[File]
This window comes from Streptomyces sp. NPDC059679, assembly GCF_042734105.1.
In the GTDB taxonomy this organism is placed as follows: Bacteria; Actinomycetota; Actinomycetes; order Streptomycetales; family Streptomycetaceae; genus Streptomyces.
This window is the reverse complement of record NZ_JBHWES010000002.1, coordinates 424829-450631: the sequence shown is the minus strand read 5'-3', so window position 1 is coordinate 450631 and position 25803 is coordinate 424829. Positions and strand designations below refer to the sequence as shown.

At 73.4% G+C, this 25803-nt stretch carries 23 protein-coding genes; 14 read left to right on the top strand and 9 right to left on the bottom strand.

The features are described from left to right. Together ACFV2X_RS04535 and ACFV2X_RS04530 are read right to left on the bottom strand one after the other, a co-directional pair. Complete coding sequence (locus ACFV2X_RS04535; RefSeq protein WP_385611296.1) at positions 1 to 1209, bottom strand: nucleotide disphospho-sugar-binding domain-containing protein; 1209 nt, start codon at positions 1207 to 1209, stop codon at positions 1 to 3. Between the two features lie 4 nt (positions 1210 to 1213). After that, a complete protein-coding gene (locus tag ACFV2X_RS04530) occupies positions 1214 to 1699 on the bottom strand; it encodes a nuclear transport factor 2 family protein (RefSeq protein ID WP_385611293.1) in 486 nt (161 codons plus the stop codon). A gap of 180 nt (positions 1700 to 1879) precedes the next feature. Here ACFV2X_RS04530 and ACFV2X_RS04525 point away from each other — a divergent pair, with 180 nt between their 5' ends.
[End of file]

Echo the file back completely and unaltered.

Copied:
This window comes from Streptomyces sp. NPDC059679, assembly GCF_042734105.1.
In the GTDB taxonomy this organism is placed as follows: Bacteria; Actinomycetota; Actinomycetes; order Streptomycetales; family Streptomycetaceae; genus Streptomyces.
This window is the reverse complement of record NZ_JBHWES010000002.1, coordinates 424829-450631: the sequence shown is the minus strand read 5'-3', so window position 1 is coordinate 450631 and position 25803 is coordinate 424829. Positions and strand designations below refer to the sequence as shown.

At 73.4% G+C, this 25803-nt stretch carries 23 protein-coding genes; 14 read left to right on the top strand and 9 right to left on the bottom strand.

The features are described from left to right. Together ACFV2X_RS04535 and ACFV2X_RS04530 are read right to left on the bottom strand one after the other, a co-directional pair. Complete coding sequence (locus ACFV2X_RS04535; RefSeq protein WP_385611296.1) at positions 1 to 1209, bottom strand: nucleotide disphospho-sugar-binding domain-containing protein; 1209 nt, start codon at positions 1207 to 1209, stop codon at positions 1 to 3. Between the two features lie 4 nt (positions 1210 to 1213). After that, a complete protein-coding gene (locus tag ACFV2X_RS04530) occupies positions 1214 to 1699 on the bottom strand; it encodes a nuclear transport factor 2 family protein (RefSeq protein ID WP_385611293.1) in 486 nt (161 codons plus the stop codon). A gap of 180 nt (positions 1700 to 1879) precedes the next feature. Here ACFV2X_RS04530 and ACFV2X_RS04525 point away from each other — a divergent pair, with 180 nt between their 5' ends.